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Greek coalition divided on emergency tax

A man fishes as a ferry is docked during a 24-hour strike held by dock workers unions in the port of Piraeus, near Athens, Wednesday, April 3, 2013. Seamen’s Union called the strike on Wednesday to protest the submission of new legislation in Greece's Parliament which, unionists claim, paves the way for the abolition of collective labor contracts that safeguard wage levels and other benefits. (AP Photo/Thanassis Stavrakis)

ATHENS, Greece (AP) -- Party leaders in Greece's coalition government are holding an emergency meeting to try to work out a compromise over an emergency tax — hours before rescue lenders are due to resume a debt inspection in Athens.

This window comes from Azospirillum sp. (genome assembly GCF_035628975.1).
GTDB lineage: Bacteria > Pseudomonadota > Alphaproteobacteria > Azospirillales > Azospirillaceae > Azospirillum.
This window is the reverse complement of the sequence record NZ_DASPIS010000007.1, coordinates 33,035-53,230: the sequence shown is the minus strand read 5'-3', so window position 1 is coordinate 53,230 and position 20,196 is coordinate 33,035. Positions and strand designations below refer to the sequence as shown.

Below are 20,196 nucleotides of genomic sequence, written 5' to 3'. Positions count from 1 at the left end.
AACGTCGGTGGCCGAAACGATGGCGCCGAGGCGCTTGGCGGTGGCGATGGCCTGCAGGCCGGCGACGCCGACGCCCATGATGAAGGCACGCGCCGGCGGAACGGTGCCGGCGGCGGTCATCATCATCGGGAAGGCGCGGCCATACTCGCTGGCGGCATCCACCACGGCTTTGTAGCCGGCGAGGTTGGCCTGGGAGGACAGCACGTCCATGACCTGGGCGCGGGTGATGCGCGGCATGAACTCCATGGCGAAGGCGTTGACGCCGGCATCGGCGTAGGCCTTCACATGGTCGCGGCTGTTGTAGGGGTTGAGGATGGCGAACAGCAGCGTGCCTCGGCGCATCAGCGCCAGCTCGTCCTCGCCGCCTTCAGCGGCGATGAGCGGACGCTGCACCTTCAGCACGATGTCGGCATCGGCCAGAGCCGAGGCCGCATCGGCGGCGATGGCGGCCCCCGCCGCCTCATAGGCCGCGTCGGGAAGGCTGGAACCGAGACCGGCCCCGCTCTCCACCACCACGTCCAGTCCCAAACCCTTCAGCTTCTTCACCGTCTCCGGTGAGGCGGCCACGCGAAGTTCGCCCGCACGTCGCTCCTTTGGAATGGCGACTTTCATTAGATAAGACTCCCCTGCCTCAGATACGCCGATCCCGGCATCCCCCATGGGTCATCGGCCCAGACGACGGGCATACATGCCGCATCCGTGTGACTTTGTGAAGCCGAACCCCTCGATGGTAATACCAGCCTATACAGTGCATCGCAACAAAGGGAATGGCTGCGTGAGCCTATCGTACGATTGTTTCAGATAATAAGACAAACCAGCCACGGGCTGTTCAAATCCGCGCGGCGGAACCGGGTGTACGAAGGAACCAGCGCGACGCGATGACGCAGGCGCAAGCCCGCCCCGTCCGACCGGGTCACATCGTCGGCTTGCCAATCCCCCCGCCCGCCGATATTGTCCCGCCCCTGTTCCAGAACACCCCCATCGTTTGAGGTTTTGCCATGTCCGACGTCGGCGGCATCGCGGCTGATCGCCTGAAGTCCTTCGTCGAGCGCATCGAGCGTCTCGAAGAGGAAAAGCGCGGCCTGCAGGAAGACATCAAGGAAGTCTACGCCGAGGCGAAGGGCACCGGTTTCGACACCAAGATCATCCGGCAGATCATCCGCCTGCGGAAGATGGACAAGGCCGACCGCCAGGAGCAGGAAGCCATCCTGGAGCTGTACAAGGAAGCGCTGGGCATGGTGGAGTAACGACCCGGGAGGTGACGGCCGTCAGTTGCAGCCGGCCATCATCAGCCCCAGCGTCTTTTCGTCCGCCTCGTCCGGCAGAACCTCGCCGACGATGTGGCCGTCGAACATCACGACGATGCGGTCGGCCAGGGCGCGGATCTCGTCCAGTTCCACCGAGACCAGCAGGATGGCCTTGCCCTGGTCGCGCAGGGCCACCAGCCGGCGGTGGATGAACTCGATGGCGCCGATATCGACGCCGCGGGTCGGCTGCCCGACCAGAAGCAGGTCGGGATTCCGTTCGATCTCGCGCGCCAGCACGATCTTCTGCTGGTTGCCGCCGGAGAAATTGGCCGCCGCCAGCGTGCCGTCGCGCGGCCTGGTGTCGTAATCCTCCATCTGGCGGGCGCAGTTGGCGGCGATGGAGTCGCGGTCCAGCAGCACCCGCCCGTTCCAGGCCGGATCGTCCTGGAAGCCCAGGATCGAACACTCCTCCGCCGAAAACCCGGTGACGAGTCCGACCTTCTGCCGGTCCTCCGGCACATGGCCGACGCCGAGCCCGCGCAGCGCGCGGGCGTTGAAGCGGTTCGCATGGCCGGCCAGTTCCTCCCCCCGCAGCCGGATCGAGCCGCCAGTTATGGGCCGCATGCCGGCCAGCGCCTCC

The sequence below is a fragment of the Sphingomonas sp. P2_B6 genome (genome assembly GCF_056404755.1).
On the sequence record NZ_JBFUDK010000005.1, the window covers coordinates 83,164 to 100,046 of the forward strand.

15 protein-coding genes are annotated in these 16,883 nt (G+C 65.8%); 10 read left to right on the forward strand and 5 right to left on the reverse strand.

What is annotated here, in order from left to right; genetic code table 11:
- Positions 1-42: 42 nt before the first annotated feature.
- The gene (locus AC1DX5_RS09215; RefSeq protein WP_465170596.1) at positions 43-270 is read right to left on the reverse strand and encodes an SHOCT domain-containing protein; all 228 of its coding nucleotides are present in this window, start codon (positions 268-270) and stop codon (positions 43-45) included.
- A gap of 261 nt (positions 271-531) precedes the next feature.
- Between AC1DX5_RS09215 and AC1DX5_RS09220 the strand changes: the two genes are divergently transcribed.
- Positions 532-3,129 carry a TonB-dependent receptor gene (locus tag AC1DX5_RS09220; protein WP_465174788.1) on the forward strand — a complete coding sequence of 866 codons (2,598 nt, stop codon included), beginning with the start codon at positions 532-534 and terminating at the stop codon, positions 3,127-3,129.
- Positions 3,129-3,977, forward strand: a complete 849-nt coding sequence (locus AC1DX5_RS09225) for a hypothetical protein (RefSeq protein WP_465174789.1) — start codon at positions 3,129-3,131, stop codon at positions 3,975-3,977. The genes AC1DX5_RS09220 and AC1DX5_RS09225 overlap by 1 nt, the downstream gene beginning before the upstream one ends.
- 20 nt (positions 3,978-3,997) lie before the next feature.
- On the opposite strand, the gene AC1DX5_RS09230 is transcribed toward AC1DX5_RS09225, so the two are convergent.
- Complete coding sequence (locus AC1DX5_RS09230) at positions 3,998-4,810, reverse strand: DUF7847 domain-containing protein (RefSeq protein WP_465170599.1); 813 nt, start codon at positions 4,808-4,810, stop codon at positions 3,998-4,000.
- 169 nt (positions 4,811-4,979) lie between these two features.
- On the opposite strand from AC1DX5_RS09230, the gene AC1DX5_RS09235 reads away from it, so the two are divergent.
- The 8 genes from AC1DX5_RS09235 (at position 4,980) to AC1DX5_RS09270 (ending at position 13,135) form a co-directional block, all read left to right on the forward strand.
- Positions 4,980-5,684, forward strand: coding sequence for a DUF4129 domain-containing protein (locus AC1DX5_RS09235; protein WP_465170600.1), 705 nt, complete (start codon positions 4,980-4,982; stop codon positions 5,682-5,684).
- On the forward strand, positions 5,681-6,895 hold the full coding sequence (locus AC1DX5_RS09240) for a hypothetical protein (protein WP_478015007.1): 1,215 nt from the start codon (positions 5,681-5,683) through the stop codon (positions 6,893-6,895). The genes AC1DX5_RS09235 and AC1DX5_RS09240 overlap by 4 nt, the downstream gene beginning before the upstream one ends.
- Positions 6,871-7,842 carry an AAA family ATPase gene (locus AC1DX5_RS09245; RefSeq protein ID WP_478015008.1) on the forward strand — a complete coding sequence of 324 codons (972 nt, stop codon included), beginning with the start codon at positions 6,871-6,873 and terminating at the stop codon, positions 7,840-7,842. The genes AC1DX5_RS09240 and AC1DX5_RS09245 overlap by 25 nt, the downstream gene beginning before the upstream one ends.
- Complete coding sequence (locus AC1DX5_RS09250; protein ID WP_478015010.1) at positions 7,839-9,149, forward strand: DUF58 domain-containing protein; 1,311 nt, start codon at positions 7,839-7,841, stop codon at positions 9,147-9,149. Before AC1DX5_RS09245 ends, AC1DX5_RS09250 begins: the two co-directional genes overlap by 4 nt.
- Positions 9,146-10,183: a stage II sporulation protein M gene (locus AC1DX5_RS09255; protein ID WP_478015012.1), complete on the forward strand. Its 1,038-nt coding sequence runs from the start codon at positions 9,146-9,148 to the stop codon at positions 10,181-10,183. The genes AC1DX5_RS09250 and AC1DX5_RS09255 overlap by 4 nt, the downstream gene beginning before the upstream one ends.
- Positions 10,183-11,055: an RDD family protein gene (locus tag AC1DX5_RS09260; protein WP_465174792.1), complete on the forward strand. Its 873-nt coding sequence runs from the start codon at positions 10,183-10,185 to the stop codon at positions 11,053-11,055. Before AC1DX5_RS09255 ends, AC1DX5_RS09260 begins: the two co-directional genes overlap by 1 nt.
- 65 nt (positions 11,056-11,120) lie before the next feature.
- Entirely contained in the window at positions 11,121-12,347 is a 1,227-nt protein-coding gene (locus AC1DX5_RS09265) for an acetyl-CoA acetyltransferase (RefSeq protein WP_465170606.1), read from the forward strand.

Conservative Prime Minister Antonis Samaras was in talks late Wednesday with two coalition partners who disagree with plans to extend a highly unpopular property tax levied on household electricity bills that was due to expire this year.

Greece's struggling economy has been relying on international bailout loans to stay afloat.

Debt inspectors from the European Union, European Central Bank and International Monetary Fund are due in Athens on Thursday to review the progress of budget-cutting measures required for future bailout installments.